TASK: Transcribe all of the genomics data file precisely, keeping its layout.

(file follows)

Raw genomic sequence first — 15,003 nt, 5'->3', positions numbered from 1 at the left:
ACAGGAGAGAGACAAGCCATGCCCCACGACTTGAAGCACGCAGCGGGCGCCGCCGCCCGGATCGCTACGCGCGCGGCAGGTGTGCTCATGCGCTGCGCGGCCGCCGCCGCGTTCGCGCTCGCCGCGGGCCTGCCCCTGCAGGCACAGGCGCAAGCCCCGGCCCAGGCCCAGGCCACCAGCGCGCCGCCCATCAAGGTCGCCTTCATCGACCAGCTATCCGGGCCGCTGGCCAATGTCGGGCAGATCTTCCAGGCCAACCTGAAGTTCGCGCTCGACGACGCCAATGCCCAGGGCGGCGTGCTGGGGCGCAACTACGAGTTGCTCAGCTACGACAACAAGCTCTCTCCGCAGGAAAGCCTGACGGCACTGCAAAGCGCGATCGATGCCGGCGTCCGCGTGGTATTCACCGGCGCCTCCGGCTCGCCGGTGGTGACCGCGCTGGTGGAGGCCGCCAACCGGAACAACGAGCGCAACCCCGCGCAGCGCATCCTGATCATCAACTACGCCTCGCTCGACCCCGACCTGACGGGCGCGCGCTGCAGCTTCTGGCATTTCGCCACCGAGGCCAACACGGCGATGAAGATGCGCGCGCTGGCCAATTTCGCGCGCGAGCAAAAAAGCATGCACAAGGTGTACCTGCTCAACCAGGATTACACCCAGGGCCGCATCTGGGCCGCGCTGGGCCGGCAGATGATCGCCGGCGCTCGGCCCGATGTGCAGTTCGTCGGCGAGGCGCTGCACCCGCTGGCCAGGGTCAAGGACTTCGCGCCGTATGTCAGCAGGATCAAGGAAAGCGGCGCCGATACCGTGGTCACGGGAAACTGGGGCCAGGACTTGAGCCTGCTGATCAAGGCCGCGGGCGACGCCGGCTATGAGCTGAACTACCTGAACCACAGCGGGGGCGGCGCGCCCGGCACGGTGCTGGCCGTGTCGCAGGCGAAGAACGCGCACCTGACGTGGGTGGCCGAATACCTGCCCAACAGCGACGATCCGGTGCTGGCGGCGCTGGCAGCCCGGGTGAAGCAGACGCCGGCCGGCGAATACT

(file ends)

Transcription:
Raw genomic sequence first — 15,003 nt, 5'->3', positions numbered from 1 at the left:
ACAGGAGAGAGACAAGCCATGCCCCACGACTTGAAGCACGCAGCGGGCGCCGCCGCCCGGATCGCTACGCGCGCGGCAGGTGTGCTCATGCGCTGCGCGGCCGCCGCCGCGTTCGCGCTCGCCGCGGGCCTGCCCCTGCAGGCACAGGCGCAAGCCCCGGCCCAGGCCCAGGCCACCAGCGCGCCGCCCATCAAGGTCGCCTTCATCGACCAGCTATCCGGGCCGCTGGCCAATGTCGGGCAGATCTTCCAGGCCAACCTGAAGTTCGCGCTCGACGACGCCAATGCCCAGGGCGGCGTGCTGGGGCGCAACTACGAGTTGCTCAGCTACGACAACAAGCTCTCTCCGCAGGAAAGCCTGACGGCACTGCAAAGCGCGATCGATGCCGGCGTCCGCGTGGTATTCACCGGCGCCTCCGGCTCGCCGGTGGTGACCGCGCTGGTGGAGGCCGCCAACCGGAACAACGAGCGCAACCCCGCGCAGCGCATCCTGATCATCAACTACGCCTCGCTCGACCCCGACCTGACGGGCGCGCGCTGCAGCTTCTGGCATTTCGCCACCGAGGCCAACACGGCGATGAAGATGCGCGCGCTGGCCAATTTCGCGCGCGAGCAAAAAAGCATGCACAAGGTGTACCTGCTCAACCAGGATTACACCCAGGGCCGCATCTGGGCCGCGCTGGGCCGGCAGATGATCGCCGGCGCTCGGCCCGATGTGCAGTTCGTCGGCGAGGCGCTGCACCCGCTGGCCAGGGTCAAGGACTTCGCGCCGTATGTCAGCAGGATCAAGGAAAGCGGCGCCGATACCGTGGTCACGGGAAACTGGGGCCAGGACTTGAGCCTGCTGATCAAGGCCGCGGGCGACGCCGGCTATGAGCTGAACTACCTGAACCACAGCGGGGGCGGCGCGCCCGGCACGGTGCTGGCCGTGTCGCAGGCGAAGAACGCGCACCTGACGTGGGTGGCCGAATACCTGCCCAACAGCGACGATCCGGTGCTGGCGGCGCTGGCAGCCCGGGTGAAGCAGACGCCGGCCGGCGAATACT